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Realty Law Has ‘Serious Anomalies’, Can Stifle Growth: DLF


New Delhi: Realty major DLF’s chairman, K P Singh, has said there are some “serious anomalies” in the real estate regulatory law, such as no provision for single-window approval system, which pose a grave concern for the developers and can stifle growth.

Addressing the shareholders at the company’s AGM on Tuesday, Mr Singh also said the passage of the Real Estate Regulation Act (RERA) is a classic instance of a reform legislation that reflects the government’s sincerity and commitment to bring about greater transparency in the real estate sector.

“However, while the intention is laudable, and RERA, will indeed be a game changer, there are some serious anomalies in the actual provisions of the new legislation which in my view pose certain grave concerns for developers and other risk- taking players in the real estate business,” Mr Singh was quoted as saying in a copy of the speech uploaded on BSE on Wednesday.

Listing some concerns, Mr Singh said there is no provision for single-window clearance of approvals, which is the single-most important requirement to cut red tape and delays.

“There is no clarity on the distinction between Occupancy Certificates and Completion Certificate; Unless land rates are based on books of accounts all costs incurred prior to starting of projects would not be added,” he said.

“Joint venture agreements would be adversely impacted; The stipulation that sanctioned plans must be posted on websites would raise issues of Intellectual Property Rights.”

Mr Singh said there are numerous other anomalies in the new law, which are “unmistakably weighted against the interests of developers”.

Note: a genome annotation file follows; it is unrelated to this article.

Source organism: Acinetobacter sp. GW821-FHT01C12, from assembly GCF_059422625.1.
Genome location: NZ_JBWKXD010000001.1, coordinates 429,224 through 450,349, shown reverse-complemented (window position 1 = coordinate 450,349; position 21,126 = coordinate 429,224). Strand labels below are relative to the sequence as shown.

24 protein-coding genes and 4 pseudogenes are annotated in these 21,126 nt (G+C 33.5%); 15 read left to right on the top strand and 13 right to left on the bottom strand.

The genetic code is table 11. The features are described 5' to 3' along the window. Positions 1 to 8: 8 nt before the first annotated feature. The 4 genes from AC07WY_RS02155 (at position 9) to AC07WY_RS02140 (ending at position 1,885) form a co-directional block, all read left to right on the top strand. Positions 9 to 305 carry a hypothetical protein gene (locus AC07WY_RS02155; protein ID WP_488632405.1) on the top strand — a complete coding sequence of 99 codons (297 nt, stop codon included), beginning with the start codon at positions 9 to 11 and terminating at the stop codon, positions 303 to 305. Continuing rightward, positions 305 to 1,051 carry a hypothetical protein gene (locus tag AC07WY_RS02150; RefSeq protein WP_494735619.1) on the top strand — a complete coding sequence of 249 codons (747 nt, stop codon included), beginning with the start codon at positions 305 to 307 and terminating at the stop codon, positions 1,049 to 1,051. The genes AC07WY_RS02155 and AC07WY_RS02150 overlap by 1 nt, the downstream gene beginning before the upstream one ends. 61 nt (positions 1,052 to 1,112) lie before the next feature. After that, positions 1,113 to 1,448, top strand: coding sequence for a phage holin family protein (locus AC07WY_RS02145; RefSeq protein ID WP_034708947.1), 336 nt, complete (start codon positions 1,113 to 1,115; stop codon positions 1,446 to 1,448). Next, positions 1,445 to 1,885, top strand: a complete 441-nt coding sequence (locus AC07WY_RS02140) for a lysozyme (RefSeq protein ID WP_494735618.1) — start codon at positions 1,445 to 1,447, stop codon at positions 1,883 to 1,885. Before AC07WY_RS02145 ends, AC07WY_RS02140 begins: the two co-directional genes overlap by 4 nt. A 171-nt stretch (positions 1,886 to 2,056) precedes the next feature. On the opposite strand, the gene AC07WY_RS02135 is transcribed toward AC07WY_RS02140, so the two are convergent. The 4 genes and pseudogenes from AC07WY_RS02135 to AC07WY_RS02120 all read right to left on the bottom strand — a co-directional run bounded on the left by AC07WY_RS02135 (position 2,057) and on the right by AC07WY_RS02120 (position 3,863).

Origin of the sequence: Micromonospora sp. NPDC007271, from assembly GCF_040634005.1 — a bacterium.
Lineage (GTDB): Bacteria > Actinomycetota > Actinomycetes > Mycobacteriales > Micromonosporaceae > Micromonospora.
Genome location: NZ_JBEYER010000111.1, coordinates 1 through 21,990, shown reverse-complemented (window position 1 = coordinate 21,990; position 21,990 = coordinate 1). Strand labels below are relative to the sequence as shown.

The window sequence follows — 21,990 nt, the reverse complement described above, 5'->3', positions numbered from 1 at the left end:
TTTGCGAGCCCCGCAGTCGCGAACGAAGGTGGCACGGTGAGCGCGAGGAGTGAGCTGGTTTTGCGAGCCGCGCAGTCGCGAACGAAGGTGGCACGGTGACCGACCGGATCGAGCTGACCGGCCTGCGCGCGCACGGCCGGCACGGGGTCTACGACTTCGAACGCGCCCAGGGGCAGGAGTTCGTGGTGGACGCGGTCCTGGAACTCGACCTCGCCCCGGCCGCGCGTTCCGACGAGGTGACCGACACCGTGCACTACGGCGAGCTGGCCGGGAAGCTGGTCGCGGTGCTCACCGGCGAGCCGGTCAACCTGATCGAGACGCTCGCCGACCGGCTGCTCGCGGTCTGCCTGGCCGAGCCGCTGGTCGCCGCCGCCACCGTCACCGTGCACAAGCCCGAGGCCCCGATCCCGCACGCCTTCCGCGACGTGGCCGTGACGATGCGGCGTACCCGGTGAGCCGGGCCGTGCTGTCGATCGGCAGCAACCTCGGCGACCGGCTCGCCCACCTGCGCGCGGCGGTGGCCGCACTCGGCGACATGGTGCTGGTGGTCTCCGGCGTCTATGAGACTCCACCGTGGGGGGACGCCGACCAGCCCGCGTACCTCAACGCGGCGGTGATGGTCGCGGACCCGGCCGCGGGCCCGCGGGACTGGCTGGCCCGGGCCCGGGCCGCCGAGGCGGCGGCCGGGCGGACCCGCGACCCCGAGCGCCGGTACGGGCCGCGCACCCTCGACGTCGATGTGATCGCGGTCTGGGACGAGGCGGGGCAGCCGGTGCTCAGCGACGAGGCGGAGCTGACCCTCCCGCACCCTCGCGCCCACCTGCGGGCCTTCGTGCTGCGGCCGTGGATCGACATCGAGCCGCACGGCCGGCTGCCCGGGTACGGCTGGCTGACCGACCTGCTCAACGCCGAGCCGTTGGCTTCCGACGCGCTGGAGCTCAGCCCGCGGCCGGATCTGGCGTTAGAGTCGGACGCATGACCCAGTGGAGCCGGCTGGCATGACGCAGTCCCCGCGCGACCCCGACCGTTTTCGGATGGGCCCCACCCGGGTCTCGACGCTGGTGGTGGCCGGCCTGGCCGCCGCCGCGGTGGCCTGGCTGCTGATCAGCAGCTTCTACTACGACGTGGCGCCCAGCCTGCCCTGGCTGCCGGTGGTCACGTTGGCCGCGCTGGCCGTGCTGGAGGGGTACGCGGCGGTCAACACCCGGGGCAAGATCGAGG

However, he listed just a few of them in hope that the states would incorporate appropriate amendments and vitally required corrections at the time of framing of rules.

“Unless this is done, I am afraid RERA could dampen rather than unleash the entrepreneurial spirit in the real estate development.”

“The country can ill-afford a situation akin to the 1960s and 1970s when punitive laws and restrictive policies stifled private sector growth and investment in housing sector and led to the serious mismatch between supply and demand for real estate products which have still not been able to bridge,” Mr Singh said.

The Real Estate (Regulation and Development) Act, 2016 was passed by Parliament in March and the law came into force from May 1. The law seeks to protect consumers from fly-by-night operators.

This law seeks to establish the Real Estate Regulatory Authority for regulation and promotion of the real estate sector and to ensure sale of properties in an efficient and transparent manner and protect the interest of consumers in the real estate sector.

All real estate projects have to be registered with the real estate regulatory authorities.


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